From Socialist Voice, October 2010

Sale of government bonds reflects lack of confidence and structural weakness


The National Treasury Management Agency set out on 23 September to sell €500 million in government bonds in order to ease the country’s debt obligations. However, this sale did no go as well as hoped, as the NTMA managed to sell only €400 million worth of the bonds, with the cost of Irish debt rising to a record figure, increasing the likelihood that Ireland will default on its sovereign debt.
     In response to this, international investors—acting, as they always do, like sheep—jumped to purchase particular credit-default swaps. These instruments, whereby a buyer pays certain amounts to a seller in exchange for a lump-sum pay-out once a certain credit event happens, is also likely to affect negatively the cost of Irish borrowing and to further erode confidence in the economy and consequently to lead to the event we suspect they are betting on happening: Ireland defaulting on its debt obligations.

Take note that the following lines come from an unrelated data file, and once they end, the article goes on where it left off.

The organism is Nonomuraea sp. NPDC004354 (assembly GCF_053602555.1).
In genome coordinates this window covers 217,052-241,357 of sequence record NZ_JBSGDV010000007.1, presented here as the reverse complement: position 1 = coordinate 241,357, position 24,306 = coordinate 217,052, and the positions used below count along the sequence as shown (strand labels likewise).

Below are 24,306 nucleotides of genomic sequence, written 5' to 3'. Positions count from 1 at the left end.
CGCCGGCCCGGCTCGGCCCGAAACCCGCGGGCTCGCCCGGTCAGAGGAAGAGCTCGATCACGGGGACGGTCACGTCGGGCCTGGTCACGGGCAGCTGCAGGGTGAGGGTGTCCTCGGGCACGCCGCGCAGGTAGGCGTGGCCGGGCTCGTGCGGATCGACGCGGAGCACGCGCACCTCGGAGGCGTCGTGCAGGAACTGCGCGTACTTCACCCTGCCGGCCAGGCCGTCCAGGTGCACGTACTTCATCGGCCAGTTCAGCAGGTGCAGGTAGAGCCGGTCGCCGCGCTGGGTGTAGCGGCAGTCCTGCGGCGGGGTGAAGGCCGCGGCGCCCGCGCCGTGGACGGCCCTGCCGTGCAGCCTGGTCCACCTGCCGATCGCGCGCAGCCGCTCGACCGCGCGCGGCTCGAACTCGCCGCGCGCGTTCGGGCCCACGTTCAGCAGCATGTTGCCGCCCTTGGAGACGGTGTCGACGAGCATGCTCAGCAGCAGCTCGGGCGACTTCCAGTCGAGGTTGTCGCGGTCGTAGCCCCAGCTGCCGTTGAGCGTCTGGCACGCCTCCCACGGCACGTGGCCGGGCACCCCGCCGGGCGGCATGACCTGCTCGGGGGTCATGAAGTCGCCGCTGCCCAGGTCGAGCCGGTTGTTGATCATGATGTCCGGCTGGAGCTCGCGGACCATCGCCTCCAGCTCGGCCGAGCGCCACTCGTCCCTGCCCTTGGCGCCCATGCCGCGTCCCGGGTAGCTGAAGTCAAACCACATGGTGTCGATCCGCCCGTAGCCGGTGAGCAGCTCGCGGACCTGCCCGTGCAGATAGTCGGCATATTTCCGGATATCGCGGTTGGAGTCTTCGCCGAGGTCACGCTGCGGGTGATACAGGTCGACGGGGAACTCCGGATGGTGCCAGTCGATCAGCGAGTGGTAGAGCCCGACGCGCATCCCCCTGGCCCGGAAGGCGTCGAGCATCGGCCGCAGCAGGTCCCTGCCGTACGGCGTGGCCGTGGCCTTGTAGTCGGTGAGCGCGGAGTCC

Socialist Voice has long expressed serious concern that the need of capitalism to save the financial system—its primary source of investment and profit—has made the risk of sovereign bankruptcy very real, especially in peripheral countries, such as Ireland.
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